This all relies on one really big assumption, all of the customers arent going to be online using all of their bandwidth at once. Traditionally this works well but with the massive uptick in people staying at home or home working, it isn’t working so well and has been a source of constant issues and failure. This is where over subscription, selling connections based on a theoretical traffic model rather than actual traffic comes in. Virgin has way more scope to add users past what is sensible than Openreach as the DSLAM units are physically restricted in terms of connections.
One way providers try and manage this is use of traffic or bandwidth management. Although your connection speed doesn’t slow, the provider artificially slows the traffic on your connection to free up more bandwidth. This is a process many use and has drawn a lot of bad press. Thankfully it is falling out of favour. Lower cost providers or those with heavily congested networks often resort to this. As the data has to be paid for by the provider to BT many will use this as a cost reducing exercise. Incidentally traffic management is also VERY common on 3.5G and 4G mobile networks. As an end user this will show up as loss of performance despite your connection showing a normal speed. This will often happen at the same time every day and most end any management after midnight.
Under investment is the last part. All carriers are guilty of this one. Much of the network is old and in some cases bits of the Openreach network just cant support the speeds people want, this is particular bad on some industrial sites where older aluminium cables are installed. Large chunks of the Virgin network are as Nynex/Videotron/CW left them in the early 90s and this leads to some of the issues we will look at next.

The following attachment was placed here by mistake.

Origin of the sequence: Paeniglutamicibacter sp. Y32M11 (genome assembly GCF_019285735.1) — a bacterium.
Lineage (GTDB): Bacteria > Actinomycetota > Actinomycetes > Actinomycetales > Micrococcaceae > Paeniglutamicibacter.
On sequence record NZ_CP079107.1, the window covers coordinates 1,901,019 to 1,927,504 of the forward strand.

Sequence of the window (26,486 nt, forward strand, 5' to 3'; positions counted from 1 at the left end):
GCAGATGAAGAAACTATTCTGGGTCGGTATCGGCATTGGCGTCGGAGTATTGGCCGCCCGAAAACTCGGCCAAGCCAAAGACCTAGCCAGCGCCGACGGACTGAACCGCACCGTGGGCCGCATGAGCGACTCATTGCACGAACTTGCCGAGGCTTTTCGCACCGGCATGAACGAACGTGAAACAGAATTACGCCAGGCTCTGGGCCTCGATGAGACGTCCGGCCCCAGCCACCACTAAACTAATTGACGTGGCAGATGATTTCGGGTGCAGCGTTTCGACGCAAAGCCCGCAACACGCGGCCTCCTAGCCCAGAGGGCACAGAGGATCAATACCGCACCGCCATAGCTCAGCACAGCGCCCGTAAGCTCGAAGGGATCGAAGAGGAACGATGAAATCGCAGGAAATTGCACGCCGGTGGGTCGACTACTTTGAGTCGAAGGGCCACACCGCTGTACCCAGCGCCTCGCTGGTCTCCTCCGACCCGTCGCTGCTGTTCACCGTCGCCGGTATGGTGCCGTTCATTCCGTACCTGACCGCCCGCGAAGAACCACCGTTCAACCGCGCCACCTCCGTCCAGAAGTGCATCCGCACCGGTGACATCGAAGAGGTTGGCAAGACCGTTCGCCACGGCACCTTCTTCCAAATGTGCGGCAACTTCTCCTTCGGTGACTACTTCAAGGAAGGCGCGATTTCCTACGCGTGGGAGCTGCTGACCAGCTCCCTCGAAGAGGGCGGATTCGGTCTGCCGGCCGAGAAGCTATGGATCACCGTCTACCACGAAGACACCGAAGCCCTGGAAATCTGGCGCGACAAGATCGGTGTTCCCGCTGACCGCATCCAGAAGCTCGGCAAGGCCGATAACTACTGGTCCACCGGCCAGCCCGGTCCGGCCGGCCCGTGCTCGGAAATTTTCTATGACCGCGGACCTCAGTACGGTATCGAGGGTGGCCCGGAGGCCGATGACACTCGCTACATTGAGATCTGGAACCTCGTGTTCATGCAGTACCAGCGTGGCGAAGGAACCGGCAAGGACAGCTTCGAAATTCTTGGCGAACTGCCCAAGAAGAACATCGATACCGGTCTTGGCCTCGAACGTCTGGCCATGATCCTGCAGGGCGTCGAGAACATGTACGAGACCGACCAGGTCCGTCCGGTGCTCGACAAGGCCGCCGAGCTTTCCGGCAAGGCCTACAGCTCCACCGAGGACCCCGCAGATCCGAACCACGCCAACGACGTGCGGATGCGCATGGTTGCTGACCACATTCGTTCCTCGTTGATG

There are any number of things that can cause issues on the network of providers. Some obvious, some less so. There are of course the really obvious ones, damage to infrastructure from road works, road traffic accidents, tress and lightning and to be fair, there is little anyone can actually do about these. It wasn’t long ago our local FTTC cabinet was flattened by a car.
The cable network is pretty resilient, it’s almost exclusively underground and bar someone taking a cabinet or cable out its rare to have issues related to weather. Most cables in the network are point to point, so your cable goes to the cabinet in one go meaning its a long, uninterrupted run. Phone lines however run all over the place, the infrastructure is often quite old and lines are frequently merged and connected underground or in exposed locations leading to frequent issues with water ingress and/or flooding. Failing cables overhead can cause issues in winds and in icing conditions and are frequently treated to lightning strikes. Flooded ducts and open junction boxes are common causes of issues and the sight of an Openreach engineer in a cabinet or up a pole strikes fear into many customers.
Some sections of the Openreach network do use microwave links. Mostly these are remote villages or locations it’s hard to get fibre to. These installations can be affected by the weather in particular heavy rain, snow and fog.